December 1982, Liege, Belgium. I was younger, Jan Fabre was not yet 24. I’d come to Liege to participate in a conference. I got bored and went to a church where a performance was going on: Fabre’s This is theatre as it was to be expected and foreseen. I want to take you back to what remains of that performance in my memory; and in Fabre’s.

My memory is a lot different, radically less, than what I’ve dug up through research, reading my notebooks from those days, watching the two DVDs of the performance, emailing Fabre about it, and skimming through the 2009 bilingual French and English book about the production. Fabre does a good job at documenting his work. The book is a detailed action-by-action, description of the staging, the words spoken (usually not dialogue in the conventional sense), introduced by a brief two-page panegyric by Luk Van den Dries. The DVDs are from a primitive period of archiving: a performance in the gloom, a few really bright scenes, ritually repetitious words, semi-songs, and actions, exchanges of clothing, and not much drama as understood from, say, Ibsen or even Ionesco. Not Beckett either. Uniquely “early Fabre.” But what is that?

To give you a sense of what I experienced, I need to go back into my memories. I wrote nothing about the production in my notebook. But to this day I strongly remember BIRDS. Lots of birds. I went into the church not knowing what kind of performance was going on. I had never heard of Jan Fabre (who had?). It was dark and cool and huge in the church. In front of me, some performers doing something I don’t remember, speaking a language I could not understand. But I did fathom — that’s the right word, signifying diving deep what was happening. Not quite Robert Wilson in its progression of images, its slow pacing, its enormous extension in time hours and hours. But “post-dramatic theatre” before I coined that term later (and H.T. Lehmann borrowed it). Fabre’s group was “existing” and “doing” in the big space, not “acting.” They were absorbed into themselves. And the birds flew around the church, high up into its ribs and skull. I sat for about an hour.

Then I left. I walked the streets of Liege. I did not want to go back to the drone of the conference. Finally, I returned to the church and the performance was still going on, as if nothing had happened during my absence: another sign that this was “performance,” not drama.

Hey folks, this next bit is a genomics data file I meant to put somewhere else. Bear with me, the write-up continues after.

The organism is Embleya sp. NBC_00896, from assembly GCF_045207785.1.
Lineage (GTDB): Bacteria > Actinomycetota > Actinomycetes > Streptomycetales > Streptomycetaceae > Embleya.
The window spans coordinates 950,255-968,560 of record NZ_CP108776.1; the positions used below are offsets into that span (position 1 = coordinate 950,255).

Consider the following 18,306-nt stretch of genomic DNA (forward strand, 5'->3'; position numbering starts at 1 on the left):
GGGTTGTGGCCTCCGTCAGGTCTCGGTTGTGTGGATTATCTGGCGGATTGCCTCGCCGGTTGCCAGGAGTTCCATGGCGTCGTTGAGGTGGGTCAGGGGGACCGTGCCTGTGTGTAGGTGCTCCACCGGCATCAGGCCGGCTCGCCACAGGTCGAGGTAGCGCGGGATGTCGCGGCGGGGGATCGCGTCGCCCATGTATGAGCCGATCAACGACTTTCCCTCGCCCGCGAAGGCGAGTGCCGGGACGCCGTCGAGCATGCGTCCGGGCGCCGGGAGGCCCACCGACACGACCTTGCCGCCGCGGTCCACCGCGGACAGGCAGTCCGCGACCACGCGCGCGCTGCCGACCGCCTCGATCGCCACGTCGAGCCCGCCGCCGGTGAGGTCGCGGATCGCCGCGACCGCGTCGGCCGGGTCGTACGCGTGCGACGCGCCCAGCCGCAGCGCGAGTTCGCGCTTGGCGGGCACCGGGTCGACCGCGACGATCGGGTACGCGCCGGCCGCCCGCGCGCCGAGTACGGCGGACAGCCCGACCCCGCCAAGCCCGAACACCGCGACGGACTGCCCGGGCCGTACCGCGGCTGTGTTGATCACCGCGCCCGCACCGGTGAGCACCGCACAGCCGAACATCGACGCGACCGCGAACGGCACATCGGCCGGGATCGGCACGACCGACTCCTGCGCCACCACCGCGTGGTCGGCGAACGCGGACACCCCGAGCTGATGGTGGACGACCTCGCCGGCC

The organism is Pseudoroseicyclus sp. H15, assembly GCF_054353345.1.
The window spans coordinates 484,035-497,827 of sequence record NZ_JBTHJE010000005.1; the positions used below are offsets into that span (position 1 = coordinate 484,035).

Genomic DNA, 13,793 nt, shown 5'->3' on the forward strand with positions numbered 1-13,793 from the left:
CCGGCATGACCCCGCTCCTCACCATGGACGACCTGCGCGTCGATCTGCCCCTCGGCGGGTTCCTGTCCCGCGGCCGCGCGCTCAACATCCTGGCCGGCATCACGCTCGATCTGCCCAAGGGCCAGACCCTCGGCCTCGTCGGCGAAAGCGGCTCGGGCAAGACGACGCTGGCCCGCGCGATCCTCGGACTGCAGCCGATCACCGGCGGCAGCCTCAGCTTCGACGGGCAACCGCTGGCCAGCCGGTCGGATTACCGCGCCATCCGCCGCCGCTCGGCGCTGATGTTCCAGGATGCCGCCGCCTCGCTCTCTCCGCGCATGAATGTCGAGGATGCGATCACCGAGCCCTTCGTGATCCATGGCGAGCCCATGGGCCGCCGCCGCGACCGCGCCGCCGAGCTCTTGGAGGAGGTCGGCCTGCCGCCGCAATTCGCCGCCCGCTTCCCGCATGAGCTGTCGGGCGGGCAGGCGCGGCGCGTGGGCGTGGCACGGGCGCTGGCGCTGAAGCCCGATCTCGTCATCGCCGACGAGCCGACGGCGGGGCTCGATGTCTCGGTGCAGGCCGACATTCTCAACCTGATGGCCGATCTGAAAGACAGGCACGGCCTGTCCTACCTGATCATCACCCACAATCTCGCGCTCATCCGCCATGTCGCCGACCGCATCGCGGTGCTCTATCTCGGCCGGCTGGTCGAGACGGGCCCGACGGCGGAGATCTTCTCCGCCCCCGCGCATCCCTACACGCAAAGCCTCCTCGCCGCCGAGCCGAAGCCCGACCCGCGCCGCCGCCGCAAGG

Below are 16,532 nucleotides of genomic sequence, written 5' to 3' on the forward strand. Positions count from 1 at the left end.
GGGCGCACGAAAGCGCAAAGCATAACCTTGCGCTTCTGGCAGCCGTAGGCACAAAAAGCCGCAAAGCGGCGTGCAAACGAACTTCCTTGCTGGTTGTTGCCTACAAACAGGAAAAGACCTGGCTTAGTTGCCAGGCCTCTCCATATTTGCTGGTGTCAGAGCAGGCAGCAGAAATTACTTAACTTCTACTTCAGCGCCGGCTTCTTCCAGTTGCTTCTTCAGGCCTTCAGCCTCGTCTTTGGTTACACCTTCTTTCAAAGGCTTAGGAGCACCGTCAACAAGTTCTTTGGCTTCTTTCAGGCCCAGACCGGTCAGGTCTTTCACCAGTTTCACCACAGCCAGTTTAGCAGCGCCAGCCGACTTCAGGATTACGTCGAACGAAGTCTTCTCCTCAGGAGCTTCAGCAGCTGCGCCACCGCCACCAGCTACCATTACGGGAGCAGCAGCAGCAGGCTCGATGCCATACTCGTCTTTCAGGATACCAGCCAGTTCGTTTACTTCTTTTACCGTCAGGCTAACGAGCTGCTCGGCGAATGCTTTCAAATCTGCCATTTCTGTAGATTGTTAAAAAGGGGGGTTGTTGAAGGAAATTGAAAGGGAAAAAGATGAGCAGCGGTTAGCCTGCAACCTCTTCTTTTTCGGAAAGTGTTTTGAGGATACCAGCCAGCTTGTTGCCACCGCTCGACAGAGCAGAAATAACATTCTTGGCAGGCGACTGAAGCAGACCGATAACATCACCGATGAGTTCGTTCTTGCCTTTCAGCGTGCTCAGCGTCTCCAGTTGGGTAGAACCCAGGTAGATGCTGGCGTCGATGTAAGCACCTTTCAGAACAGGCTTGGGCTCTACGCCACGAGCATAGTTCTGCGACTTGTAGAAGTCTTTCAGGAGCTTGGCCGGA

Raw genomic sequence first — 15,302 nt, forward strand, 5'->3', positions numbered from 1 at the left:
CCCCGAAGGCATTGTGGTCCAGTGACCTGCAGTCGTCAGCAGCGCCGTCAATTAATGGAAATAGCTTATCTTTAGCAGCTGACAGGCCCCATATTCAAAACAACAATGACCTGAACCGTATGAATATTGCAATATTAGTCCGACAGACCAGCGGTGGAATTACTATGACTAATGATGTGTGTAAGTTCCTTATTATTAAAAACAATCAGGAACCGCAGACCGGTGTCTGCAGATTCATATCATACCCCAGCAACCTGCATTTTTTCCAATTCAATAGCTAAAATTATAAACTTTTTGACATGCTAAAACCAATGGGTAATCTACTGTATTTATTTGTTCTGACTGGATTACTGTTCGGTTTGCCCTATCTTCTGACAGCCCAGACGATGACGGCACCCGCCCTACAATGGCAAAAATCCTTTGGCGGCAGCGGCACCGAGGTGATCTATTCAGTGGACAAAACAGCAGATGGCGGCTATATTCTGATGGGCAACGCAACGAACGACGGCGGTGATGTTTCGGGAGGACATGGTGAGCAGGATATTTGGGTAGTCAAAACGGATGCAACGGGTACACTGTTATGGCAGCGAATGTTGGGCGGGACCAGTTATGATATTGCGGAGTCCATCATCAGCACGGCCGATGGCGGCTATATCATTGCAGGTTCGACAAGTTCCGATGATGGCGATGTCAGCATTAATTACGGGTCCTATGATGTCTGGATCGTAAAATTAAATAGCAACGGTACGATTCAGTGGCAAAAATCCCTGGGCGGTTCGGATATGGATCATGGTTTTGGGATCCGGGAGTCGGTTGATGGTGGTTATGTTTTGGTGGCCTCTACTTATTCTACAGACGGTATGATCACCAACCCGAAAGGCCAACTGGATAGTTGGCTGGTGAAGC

About a month ago, knowing I was going to write something marking Troubleyn’s 2018 Skirball appearance, I emailed Fabre asking about the 1982 performance. Here is what he wrote in response: “Liege, December 1982. We are invited to the Festival International du Théâtre. Today we rehearsed, tried and failed all day. The space is a large chapel. Beautiful but impractical. Poor sight lines, difficult acoustics. It is now four o’clock at night. I am writing in a hallway of the youth hostel. The situation is gaga and outrageous. The organizers are taking advantage of us. We are fifteen and play eight hours of theatre for 20,000 franks. We sleep in beds without sheets and with tingling gray blankets. Welcome to reality.” Then: “The dress rehearsal was a conquest of the space. […] The performance had the right impulse. The group is talking in the hall, laughing and playing the guitar. The atmosphere is good.” Later: “Standing ovation for twelve minutes (I’ve timed it). Richard Scheckner [sic] founder of the environmental theatre, funder of the legendary Performance Garage [sic, again] in New York and also one of the most brilliant theatre scientists in the Northern Hemisphere, was on the second row. He immediately stood up and the whole room followed. I was not so satisfied with the performance myself. But who am I? I did not give the actors and dancers an aftertalk so that they could immediately party and taste their success.”  Finally: “It seems that success is inspiring for theatre organizers. We are sleeping in a good hotel tonight. We each have a room with a bed with white ironed sheets and a bathroom. The group enjoys this artistic victory. WE ARE READY TO CONQUER THE WORLD. We will transcend fragmentation. And we will be the guides for a new kind of theatre.”

And the birds? Fabre emails: “Yes there was a scene where the performers, blindfolded, had on their fingers a small yellow parakeet, on a small string. The birds were wearing small leather jackets. […]  They flew above the stage, and a little above the public, but they came back to the stage. […] The blindfolded performers untied the birds and walked together back of the stage.”

So what’s real? Fabre’s notebook detailing an almost mythic progression from rejection to acceptance, failure to triumph? His email of a few weeks ago about the birds? What of his attributing to me some of the public success, my leading the standing ovation? I have no memory of that or even of seats! I think of pews, of standing and walking around the space. I do not recall leading a standing ovation. Of course, from this distance in time, the scholar Schechner has to trust Fabre’s recollection, written at the moment; and his recent email. But for me, over the ocean of time, the performance in that Liege church was beautiful, quiet, dark, extended, and wholly realized in the flights of birds.

Richard Schechner is a theatre director, author, and the editor of “TDR: The Drama Review.” He is University Professor Emeritus, NYU. His latest book is “Performed Imaginaries” and his latest theatre production is “Imagining O.”